Limited Access to Water Is a Challenge We Face: Always

CWS Timor-Leste | March 29, 2019

Community members line up to receive their daily water rations. Photo: CWS

Maumetalau, a small mountain village in northwest Timor-Leste is like many rural communities in the country where people rely on farming for their income, and they have little access to services. Markets at which to sell vegetables, and safe road conditions and reliable water systems, are things to which most rural people have little or no access. Recently, CWS Program Officer, Eliaquim Laranjeira, shared his experience of working in rural Timor-Leste, where he has helped families improve their lives and livelihoods for the past year. “Last October, I started working with families in Maumetalau to help them plant nutrient rich vegetables. However, after several months, I noticed that the families didn’t plant all the seeds CWS had offered them as part of our Timor Zero Hunger initiative. And, I also noticed that the seeds they did plant didn’t all sprout. After talking to community members, I confirmed the main reason for this was their limited access to water, which is a challenge they face – always”.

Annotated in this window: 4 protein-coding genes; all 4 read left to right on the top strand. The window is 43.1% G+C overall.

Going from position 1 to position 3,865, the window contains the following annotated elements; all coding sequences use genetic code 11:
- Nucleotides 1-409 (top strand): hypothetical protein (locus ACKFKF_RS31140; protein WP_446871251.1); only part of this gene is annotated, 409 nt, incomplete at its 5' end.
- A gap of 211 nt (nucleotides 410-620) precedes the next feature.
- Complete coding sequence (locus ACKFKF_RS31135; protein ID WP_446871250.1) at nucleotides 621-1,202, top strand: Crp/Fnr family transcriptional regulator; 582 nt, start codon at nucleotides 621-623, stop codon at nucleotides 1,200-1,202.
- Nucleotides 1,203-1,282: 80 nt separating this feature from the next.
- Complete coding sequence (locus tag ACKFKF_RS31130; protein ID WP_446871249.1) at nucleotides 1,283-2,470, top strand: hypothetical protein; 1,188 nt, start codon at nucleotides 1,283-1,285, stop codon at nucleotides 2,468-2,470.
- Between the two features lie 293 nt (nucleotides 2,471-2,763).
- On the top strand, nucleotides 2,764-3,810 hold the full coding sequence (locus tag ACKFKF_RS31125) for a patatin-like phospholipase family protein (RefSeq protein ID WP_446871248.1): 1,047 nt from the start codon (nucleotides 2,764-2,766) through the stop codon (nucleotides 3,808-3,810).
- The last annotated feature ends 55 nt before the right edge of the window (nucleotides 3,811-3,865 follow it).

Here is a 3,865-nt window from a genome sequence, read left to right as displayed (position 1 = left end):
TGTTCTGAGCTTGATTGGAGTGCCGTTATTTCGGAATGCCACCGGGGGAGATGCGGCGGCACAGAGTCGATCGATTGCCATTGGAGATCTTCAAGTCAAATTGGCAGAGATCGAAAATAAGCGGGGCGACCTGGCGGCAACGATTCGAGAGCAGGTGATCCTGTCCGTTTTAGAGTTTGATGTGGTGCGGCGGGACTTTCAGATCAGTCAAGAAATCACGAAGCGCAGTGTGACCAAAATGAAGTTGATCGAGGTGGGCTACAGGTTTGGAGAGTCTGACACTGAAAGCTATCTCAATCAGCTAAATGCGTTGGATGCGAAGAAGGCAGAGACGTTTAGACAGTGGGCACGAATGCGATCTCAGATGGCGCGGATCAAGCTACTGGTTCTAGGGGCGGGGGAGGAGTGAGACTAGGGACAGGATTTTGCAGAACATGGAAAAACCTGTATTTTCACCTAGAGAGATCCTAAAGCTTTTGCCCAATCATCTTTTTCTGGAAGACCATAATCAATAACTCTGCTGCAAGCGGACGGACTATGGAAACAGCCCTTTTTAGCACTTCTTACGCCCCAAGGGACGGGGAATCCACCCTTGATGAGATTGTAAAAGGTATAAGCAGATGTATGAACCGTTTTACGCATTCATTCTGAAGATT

Timor’s rural farm families get their water from one of two sources: ground water and surface water. And the surface water is primarily from springs. For some of the year, makeshift but serviceable split bamboo pipe systems bring the water from springs up in the hills around villages to populated areas. During dry season, when the springs dry up the bamboo pipes are also dry. “So, we started talking about local solutions for the annual dry season challenge, and we decided the best thing was to build a water tank for water to be piped from a bigger stream farther up the mountain.”

During January and February families formed a Water Committee, and its members listed all the materials needed build the tank. In early March materials were bought with CWS funds and delivered to Maumetalau, where the water tank is being built with CWS supervision and villagers’ investment of time and labor. It is because of this camaraderie to address a community challenge that CWS is happy to work with families in Maumetalau. With a good quality new water system in place, families will now can plant more vegetables, and cultivate them successfully, year-round. This, in turn, will make it possible for them to have more diversity in their diets, and better nutrition, too – which is a key way in which Timor Zero Hunger is supporting thousands of people across Timor island to reduce hunger and malnutrition, especially among young children.

(For more information please contact broberts@cwsglobal.org )

Community members in Maumetalau bring in water through a system using bamboo poles. Photo: CWS

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